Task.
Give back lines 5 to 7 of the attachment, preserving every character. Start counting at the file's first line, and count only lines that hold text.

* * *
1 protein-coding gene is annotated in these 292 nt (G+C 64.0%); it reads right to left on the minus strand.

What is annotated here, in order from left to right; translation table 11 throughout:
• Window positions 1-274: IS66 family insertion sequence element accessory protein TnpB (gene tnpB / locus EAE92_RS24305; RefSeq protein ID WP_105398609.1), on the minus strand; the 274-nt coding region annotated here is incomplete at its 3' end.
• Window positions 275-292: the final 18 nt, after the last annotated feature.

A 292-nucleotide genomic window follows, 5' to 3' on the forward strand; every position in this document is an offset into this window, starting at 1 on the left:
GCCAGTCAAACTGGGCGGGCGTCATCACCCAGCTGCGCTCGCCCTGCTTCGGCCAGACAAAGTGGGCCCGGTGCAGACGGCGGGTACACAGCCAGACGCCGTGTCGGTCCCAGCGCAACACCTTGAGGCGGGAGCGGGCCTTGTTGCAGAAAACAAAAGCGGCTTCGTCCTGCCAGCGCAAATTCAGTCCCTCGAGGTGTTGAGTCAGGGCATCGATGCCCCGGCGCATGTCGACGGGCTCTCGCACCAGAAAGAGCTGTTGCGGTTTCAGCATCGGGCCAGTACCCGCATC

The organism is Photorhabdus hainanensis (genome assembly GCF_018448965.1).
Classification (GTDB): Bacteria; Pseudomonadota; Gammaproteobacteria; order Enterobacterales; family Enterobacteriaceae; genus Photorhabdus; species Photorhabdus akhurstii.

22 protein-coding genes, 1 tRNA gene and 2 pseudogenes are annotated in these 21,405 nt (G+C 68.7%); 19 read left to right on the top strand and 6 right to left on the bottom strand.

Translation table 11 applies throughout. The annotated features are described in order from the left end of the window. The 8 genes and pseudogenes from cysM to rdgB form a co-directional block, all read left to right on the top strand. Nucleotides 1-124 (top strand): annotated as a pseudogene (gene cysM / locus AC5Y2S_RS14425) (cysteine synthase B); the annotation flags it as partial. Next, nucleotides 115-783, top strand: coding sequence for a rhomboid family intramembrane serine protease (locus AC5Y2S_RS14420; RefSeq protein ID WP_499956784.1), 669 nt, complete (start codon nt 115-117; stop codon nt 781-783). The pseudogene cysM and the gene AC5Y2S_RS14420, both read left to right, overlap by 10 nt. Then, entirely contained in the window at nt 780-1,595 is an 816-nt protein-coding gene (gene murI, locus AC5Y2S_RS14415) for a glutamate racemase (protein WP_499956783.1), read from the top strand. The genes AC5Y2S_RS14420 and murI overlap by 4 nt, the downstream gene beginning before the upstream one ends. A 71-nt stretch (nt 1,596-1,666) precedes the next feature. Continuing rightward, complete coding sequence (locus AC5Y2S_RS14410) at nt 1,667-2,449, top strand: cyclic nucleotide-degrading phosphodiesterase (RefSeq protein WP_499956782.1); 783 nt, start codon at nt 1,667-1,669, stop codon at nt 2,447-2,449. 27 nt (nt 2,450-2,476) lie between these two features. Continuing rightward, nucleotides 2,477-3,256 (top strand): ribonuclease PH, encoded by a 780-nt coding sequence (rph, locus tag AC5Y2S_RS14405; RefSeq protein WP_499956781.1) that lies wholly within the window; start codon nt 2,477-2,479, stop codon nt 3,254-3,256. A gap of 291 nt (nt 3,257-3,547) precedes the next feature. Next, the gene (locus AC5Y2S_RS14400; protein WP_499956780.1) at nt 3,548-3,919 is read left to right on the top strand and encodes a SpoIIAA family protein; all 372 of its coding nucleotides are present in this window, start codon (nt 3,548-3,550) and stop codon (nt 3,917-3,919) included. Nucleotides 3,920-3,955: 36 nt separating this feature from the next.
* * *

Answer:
A 292-nucleotide genomic window follows, 5' to 3' on the forward strand; every position in this document is an offset into this window, starting at 1 on the left:
GCCAGTCAAACTGGGCGGGCGTCATCACCCAGCTGCGCTCGCCCTGCTTCGGCCAGACAAAGTGGGCCCGGTGCAGACGGCGGGTACACAGCCAGACGCCGTGTCGGTCCCAGCGCAACACCTTGAGGCGGGAGCGGGCCTTGTTGCAGAAAACAAAAGCGGCTTCGTCCTGCCAGCGCAAATTCAGTCCCTCGAGGTGTTGAGTCAGGGCATCGATGCCCCGGCGCATGTCGACGGGCTCTCGCACCAGAAAGAGCTGTTGCGGTTTCAGCATCGGGCCAGTACCCGCATC

The organism is Photorhabdus hainanensis (genome assembly GCF_018448965.1).